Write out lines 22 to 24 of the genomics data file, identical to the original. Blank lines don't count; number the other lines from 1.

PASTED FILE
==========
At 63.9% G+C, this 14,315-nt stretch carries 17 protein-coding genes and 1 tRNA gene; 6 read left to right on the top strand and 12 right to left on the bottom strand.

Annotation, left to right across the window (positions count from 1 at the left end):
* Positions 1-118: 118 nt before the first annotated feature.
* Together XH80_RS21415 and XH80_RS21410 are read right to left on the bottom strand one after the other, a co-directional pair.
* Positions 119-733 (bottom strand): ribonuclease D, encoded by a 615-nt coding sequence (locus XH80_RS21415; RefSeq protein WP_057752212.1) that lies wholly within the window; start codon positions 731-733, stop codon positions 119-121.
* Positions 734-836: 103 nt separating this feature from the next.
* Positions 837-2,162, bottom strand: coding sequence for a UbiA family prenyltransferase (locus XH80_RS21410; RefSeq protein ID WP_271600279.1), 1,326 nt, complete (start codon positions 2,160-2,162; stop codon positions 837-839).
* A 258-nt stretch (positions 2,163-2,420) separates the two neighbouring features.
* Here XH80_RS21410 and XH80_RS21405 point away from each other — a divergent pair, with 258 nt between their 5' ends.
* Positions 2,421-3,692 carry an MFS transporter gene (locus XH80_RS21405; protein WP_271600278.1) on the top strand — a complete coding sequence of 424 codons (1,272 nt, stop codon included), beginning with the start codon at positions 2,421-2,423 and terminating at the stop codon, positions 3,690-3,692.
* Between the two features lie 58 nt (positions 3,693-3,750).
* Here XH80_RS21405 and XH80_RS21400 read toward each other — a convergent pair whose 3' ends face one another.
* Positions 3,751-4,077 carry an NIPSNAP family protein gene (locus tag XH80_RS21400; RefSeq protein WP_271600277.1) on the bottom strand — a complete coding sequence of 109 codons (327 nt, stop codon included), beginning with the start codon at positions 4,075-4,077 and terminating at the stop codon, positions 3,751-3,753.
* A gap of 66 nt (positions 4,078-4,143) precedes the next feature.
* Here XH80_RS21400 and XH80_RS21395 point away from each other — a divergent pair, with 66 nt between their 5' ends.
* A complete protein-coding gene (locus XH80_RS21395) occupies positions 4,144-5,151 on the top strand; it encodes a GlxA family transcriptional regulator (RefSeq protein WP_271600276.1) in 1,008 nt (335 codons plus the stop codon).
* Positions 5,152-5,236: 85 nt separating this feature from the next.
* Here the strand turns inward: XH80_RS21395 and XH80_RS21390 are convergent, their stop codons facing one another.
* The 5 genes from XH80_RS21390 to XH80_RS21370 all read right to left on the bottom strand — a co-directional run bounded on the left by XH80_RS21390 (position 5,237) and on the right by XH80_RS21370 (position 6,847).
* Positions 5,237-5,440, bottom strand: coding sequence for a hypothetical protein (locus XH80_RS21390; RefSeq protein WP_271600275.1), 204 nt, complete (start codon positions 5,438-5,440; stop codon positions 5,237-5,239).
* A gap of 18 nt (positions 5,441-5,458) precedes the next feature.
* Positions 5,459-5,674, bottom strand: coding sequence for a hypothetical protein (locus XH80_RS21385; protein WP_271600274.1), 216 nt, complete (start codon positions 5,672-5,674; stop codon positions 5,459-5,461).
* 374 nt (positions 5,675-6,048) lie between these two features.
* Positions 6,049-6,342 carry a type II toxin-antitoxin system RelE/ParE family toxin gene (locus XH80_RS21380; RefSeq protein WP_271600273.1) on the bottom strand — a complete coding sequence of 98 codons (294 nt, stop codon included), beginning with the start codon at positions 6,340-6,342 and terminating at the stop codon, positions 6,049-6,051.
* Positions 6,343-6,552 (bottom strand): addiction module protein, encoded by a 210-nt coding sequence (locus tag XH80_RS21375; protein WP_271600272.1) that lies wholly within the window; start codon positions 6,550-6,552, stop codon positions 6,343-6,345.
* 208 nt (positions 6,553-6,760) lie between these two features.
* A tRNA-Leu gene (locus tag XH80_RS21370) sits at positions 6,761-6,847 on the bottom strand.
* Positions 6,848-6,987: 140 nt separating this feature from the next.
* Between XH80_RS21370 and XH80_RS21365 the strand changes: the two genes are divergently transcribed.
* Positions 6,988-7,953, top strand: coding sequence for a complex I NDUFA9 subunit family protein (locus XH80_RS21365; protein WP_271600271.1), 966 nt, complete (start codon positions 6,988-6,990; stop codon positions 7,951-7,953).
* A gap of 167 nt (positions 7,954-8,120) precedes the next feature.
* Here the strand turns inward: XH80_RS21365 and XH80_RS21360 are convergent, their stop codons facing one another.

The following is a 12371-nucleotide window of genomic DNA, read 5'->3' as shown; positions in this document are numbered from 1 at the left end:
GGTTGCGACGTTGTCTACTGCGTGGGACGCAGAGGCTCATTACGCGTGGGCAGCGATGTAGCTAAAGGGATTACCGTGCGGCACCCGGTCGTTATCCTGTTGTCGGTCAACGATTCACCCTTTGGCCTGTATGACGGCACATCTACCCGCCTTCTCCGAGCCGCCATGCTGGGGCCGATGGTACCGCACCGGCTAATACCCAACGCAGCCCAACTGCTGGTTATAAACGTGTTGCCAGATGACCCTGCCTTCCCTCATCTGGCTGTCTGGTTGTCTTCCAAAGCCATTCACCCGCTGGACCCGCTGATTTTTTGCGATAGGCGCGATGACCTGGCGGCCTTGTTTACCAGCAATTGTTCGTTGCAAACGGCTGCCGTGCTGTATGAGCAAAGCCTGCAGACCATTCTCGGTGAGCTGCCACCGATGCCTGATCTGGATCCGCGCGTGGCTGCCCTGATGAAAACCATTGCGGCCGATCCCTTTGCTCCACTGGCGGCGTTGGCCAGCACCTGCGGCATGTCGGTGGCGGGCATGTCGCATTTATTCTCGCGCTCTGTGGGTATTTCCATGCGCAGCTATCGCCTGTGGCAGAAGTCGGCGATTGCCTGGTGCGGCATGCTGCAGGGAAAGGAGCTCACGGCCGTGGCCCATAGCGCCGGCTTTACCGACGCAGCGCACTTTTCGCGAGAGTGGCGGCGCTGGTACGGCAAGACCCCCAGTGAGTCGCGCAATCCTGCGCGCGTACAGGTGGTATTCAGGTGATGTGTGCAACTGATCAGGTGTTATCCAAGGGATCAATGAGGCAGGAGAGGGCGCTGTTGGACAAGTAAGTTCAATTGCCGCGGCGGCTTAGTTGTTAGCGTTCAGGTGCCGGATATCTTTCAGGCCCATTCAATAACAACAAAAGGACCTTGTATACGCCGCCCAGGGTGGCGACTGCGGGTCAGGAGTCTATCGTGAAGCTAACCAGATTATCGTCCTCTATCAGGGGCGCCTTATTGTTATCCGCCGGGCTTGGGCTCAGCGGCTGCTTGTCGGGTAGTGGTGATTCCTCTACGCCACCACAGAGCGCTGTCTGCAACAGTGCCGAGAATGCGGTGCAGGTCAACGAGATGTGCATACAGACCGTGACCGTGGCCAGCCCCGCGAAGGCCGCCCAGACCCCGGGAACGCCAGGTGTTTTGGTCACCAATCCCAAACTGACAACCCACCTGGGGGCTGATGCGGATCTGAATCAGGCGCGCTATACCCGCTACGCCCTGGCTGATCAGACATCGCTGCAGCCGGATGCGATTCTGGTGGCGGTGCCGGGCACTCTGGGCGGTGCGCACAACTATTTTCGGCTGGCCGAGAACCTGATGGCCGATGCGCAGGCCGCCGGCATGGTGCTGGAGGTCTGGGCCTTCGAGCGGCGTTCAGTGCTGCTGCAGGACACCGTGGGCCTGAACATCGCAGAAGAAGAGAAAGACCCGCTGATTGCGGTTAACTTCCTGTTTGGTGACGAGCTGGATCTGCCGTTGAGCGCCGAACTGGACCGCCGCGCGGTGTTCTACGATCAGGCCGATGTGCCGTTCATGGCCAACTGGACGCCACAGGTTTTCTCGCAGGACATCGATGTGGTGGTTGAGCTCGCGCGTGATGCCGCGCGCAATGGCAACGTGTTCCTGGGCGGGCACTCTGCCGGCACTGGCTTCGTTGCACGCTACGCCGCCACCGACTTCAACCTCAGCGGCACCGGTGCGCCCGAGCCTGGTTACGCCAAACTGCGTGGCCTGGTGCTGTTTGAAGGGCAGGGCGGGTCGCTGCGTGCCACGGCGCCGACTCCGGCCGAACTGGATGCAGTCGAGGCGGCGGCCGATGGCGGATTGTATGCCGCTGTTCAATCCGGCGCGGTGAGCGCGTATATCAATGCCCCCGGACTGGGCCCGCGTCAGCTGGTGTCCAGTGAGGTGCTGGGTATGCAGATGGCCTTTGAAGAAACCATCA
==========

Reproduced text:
* Positions 5,459-5,674, bottom strand: coding sequence for a hypothetical protein (locus XH80_RS21385; protein WP_271600274.1), 216 nt, complete (start codon positions 5,672-5,674; stop codon positions 5,459-5,461).
* 374 nt (positions 5,675-6,048) lie between these two features.
* Positions 6,049-6,342 carry a type II toxin-antitoxin system RelE/ParE family toxin gene (locus XH80_RS21380; RefSeq protein WP_271600273.1) on the bottom strand — a complete coding sequence of 98 codons (294 nt, stop codon included), beginning with the start codon at positions 6,340-6,342 and terminating at the stop codon, positions 6,049-6,051.